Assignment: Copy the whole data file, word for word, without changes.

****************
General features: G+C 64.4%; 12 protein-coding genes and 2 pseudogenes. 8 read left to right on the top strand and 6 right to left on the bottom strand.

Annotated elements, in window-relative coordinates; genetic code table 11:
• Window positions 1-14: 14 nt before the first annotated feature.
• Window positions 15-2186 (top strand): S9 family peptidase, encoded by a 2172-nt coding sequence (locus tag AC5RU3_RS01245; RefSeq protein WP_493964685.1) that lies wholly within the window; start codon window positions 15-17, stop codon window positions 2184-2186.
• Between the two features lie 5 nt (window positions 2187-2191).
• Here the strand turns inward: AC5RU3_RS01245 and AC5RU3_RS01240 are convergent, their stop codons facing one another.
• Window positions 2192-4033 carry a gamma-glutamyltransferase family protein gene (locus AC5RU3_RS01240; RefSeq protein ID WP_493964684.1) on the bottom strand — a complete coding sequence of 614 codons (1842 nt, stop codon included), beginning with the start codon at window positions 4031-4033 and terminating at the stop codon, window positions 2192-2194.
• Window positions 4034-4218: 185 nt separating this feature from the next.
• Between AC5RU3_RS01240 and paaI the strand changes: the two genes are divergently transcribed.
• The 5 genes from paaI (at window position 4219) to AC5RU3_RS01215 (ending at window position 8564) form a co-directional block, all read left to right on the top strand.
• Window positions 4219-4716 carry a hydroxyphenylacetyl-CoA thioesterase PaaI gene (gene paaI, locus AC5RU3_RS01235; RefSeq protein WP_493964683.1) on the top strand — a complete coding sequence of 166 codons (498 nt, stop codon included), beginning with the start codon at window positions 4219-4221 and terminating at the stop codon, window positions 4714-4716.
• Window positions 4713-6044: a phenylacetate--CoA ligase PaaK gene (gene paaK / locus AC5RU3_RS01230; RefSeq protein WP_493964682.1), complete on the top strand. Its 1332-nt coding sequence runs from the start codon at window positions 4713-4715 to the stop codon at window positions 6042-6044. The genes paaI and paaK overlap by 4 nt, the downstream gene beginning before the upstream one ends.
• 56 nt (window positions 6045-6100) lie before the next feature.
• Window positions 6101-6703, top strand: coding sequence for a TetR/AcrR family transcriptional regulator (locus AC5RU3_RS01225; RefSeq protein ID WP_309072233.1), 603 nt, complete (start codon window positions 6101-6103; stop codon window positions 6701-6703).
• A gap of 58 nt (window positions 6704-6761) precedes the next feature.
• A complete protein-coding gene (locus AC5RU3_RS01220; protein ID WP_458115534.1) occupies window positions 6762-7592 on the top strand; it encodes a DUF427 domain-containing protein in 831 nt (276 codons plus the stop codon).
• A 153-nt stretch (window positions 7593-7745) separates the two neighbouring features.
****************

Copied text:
General features: G+C 64.4%; 12 protein-coding genes and 2 pseudogenes. 8 read left to right on the top strand and 6 right to left on the bottom strand.

Annotated elements, in window-relative coordinates; genetic code table 11:
• Window positions 1-14: 14 nt before the first annotated feature.
• Window positions 15-2186 (top strand): S9 family peptidase, encoded by a 2172-nt coding sequence (locus tag AC5RU3_RS01245; RefSeq protein WP_493964685.1) that lies wholly within the window; start codon window positions 15-17, stop codon window positions 2184-2186.
• Between the two features lie 5 nt (window positions 2187-2191).
• Here the strand turns inward: AC5RU3_RS01245 and AC5RU3_RS01240 are convergent, their stop codons facing one another.
• Window positions 2192-4033 carry a gamma-glutamyltransferase family protein gene (locus AC5RU3_RS01240; RefSeq protein ID WP_493964684.1) on the bottom strand — a complete coding sequence of 614 codons (1842 nt, stop codon included), beginning with the start codon at window positions 4031-4033 and terminating at the stop codon, window positions 2192-2194.
• Window positions 4034-4218: 185 nt separating this feature from the next.
• Between AC5RU3_RS01240 and paaI the strand changes: the two genes are divergently transcribed.
• The 5 genes from paaI (at window position 4219) to AC5RU3_RS01215 (ending at window position 8564) form a co-directional block, all read left to right on the top strand.
• Window positions 4219-4716 carry a hydroxyphenylacetyl-CoA thioesterase PaaI gene (gene paaI, locus AC5RU3_RS01235; RefSeq protein WP_493964683.1) on the top strand — a complete coding sequence of 166 codons (498 nt, stop codon included), beginning with the start codon at window positions 4219-4221 and terminating at the stop codon, window positions 4714-4716.
• Window positions 4713-6044: a phenylacetate--CoA ligase PaaK gene (gene paaK / locus AC5RU3_RS01230; RefSeq protein WP_493964682.1), complete on the top strand. Its 1332-nt coding sequence runs from the start codon at window positions 4713-4715 to the stop codon at window positions 6042-6044. The genes paaI and paaK overlap by 4 nt, the downstream gene beginning before the upstream one ends.
• 56 nt (window positions 6045-6100) lie before the next feature.
• Window positions 6101-6703, top strand: coding sequence for a TetR/AcrR family transcriptional regulator (locus AC5RU3_RS01225; RefSeq protein ID WP_309072233.1), 603 nt, complete (start codon window positions 6101-6103; stop codon window positions 6701-6703).
• A gap of 58 nt (window positions 6704-6761) precedes the next feature.
• A complete protein-coding gene (locus AC5RU3_RS01220; protein ID WP_458115534.1) occupies window positions 6762-7592 on the top strand; it encodes a DUF427 domain-containing protein in 831 nt (276 codons plus the stop codon).
• A 153-nt stretch (window positions 7593-7745) separates the two neighbouring features.